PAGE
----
The NEW Illustrated Guide to Mendacity and Folly in the 21st Century.
Posted on | January 25, 2010 | No CommentsIRONY ALERT. Well, Kiddies, here’s a story from history, the way Justices Roberts, Alito, Scalia, Thomas, and Kennedy, remember it. Back in 1773, the British East India company was near collapse and decided that building up their market in the American colonies would be a good idea. Now since 1767, the Colonies were subject to a tax on tea, so the CORPORATION went to Cong… Parliament and asked for an exemption from the tax, since this would give them an advantage in the market. Parliament, many of whom had interests in the corporation, decided that this was a good idea and passed the Tea Act, setting up a somewhat complicated way of keeping the tax off the company. Now the American colonials never liked the Tea Tax to start out with and when Parliament granted the company its exemption, things exploded. They refused to allow tea to be landed at every port up and down the seaboard. The captains of most of the ships obliged and left without delivery–except in Boston, where the colonial Governor decided to take a hard line and would not sign departure papers for the vessel. So the colonists in Boston upped and chucked all the tea into Boston Harbor and the first Tea Party was held.
Now, NONE of this happened because the colonists disputed the RIGHT of the East India Company to spend money to influence Parliament for legislation on its behalf. Oh, NO, the colonists APPROVED of corporate influence on the government. In fact, they wished that there was some way to increase the influence of corporations–like expensive election campaigns that the corporations could freely underwrite and make sure their chosen candidates had all the money they needed to defeat their opponents. No, the only issue was the Tea Tax–no taxation without representation, as our grade school history books repeated ad nauseam in lieu of trying to get brainless little monsters to understand an issue with subtleties and complexities. As a matter of fact, most of the colonists didn’t understand it either–but the “Framers” all did, especially since many of them were tea merchants. So when they compained about the reasons for declaring independence in that little document of 1776, they put the blame SQUARELY on King George, who probably wasn’t aware of the entire imbroglio, NOT on the East India Company. So when Messrs Madison and Jefferson tried to float an additional amendment to the new Constitution in 1789 against the formation of monopolies–having fought a WAR in the meantime that was provoked in part by corporate interference in governing the colonies–it was rejected–NOT because the various states had laws against monopolies already, but because, by gum, these would be AMER’CUN monopolies and thus, because of the principle of CORPORATE PERSONHOOD, have the right to life, liberty and the pursuit of happiness, which in the case of corporations, is defined as ungodly profits.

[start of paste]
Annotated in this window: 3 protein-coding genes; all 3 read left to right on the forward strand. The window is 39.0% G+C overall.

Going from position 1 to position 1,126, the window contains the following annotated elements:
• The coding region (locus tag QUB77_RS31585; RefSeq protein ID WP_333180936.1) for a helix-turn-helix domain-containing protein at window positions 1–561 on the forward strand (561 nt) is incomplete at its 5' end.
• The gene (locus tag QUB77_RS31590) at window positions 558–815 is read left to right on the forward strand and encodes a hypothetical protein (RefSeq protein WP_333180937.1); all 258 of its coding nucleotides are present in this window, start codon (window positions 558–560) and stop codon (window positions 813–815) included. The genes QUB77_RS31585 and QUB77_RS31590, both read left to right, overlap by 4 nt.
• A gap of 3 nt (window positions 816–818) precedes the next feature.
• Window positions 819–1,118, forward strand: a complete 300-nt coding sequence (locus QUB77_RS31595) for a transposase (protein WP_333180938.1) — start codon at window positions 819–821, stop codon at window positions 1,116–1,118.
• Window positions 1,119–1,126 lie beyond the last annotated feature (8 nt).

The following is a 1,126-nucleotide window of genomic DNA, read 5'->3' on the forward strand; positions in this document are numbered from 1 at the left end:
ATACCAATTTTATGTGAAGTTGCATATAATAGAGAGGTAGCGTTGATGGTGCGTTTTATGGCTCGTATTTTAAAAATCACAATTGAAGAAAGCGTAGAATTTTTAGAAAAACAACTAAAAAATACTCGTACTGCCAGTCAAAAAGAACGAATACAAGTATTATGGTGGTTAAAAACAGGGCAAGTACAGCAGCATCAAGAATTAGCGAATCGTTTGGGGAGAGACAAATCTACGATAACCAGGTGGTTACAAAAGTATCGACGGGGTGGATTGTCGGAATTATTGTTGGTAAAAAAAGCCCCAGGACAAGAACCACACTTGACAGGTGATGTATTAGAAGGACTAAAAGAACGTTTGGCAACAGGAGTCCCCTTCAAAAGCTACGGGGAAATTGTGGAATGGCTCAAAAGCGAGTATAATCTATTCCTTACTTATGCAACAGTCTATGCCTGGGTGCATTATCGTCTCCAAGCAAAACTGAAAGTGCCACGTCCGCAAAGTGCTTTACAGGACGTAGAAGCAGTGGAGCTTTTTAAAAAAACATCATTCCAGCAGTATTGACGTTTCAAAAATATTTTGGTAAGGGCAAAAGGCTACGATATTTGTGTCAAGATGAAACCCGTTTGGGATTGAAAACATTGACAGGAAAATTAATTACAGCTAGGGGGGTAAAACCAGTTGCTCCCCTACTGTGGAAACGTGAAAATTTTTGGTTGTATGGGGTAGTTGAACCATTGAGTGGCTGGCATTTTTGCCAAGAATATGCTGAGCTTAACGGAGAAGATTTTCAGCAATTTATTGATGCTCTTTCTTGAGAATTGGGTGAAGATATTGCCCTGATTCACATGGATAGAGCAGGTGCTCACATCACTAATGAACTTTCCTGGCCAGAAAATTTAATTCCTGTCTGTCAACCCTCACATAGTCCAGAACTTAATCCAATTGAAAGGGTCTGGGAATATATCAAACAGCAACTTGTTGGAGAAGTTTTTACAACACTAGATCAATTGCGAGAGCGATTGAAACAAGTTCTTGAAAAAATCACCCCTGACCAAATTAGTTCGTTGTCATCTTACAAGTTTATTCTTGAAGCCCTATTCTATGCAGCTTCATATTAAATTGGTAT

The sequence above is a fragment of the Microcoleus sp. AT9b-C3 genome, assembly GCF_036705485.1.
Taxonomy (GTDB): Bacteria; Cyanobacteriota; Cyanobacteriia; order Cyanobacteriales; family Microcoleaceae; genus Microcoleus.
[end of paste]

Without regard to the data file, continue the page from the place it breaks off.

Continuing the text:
I want to applaud the five justices for the chutzpah of having the honesty to pound the last nail in the coffin of Democracy. This outdated concept was certainly not in the Framers’ minds at the outset…after all, these five justices are strict constructionists and that means they See Dead People and talk to them all the time. And what did they see in the Framers’ minds? Why Corporatism, of course. After all, corporations are much more reliable than ordinary citizens–they always have but one goal. And, unlike citizens, they don’t have to die, so the most successful corporations can literally live forever, giving the government the benefit of its influence. And now, through the power of globalization, these corporations are in a large part owned by foreign powers, giving the US the benefit of what other nations think we should do to help them help themselves. And I do mean, “Help Yourself!”
Imagine, some people have the strange idea that this development should be opposed. Get with the program, guys, stocks and bonds, not ballots!